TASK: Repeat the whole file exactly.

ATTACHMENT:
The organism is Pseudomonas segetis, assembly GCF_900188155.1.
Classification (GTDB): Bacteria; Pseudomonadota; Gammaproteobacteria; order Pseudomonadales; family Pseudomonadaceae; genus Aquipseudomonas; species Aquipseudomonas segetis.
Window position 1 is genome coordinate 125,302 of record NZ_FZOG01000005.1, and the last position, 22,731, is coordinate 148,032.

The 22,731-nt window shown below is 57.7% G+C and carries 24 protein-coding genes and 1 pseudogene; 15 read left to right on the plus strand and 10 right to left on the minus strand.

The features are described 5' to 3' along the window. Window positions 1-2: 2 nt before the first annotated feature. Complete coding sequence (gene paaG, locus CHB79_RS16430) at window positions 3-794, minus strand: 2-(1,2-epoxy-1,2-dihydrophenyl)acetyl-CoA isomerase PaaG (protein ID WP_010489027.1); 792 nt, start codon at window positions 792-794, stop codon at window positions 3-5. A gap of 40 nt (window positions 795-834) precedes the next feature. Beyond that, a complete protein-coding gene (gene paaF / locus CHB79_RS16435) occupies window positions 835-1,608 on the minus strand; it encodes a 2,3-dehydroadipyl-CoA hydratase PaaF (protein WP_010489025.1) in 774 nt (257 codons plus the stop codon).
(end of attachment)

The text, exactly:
The organism is Pseudomonas segetis, assembly GCF_900188155.1.
Classification (GTDB): Bacteria; Pseudomonadota; Gammaproteobacteria; order Pseudomonadales; family Pseudomonadaceae; genus Aquipseudomonas; species Aquipseudomonas segetis.
Window position 1 is genome coordinate 125,302 of record NZ_FZOG01000005.1, and the last position, 22,731, is coordinate 148,032.

The 22,731-nt window shown below is 57.7% G+C and carries 24 protein-coding genes and 1 pseudogene; 15 read left to right on the plus strand and 10 right to left on the minus strand.

The features are described 5' to 3' along the window. Window positions 1-2: 2 nt before the first annotated feature. Complete coding sequence (gene paaG, locus CHB79_RS16430) at window positions 3-794, minus strand: 2-(1,2-epoxy-1,2-dihydrophenyl)acetyl-CoA isomerase PaaG (protein ID WP_010489027.1); 792 nt, start codon at window positions 792-794, stop codon at window positions 3-5. A gap of 40 nt (window positions 795-834) precedes the next feature. Beyond that, a complete protein-coding gene (gene paaF / locus CHB79_RS16435) occupies window positions 835-1,608 on the minus strand; it encodes a 2,3-dehydroadipyl-CoA hydratase PaaF (protein WP_010489025.1) in 774 nt (257 codons plus the stop codon).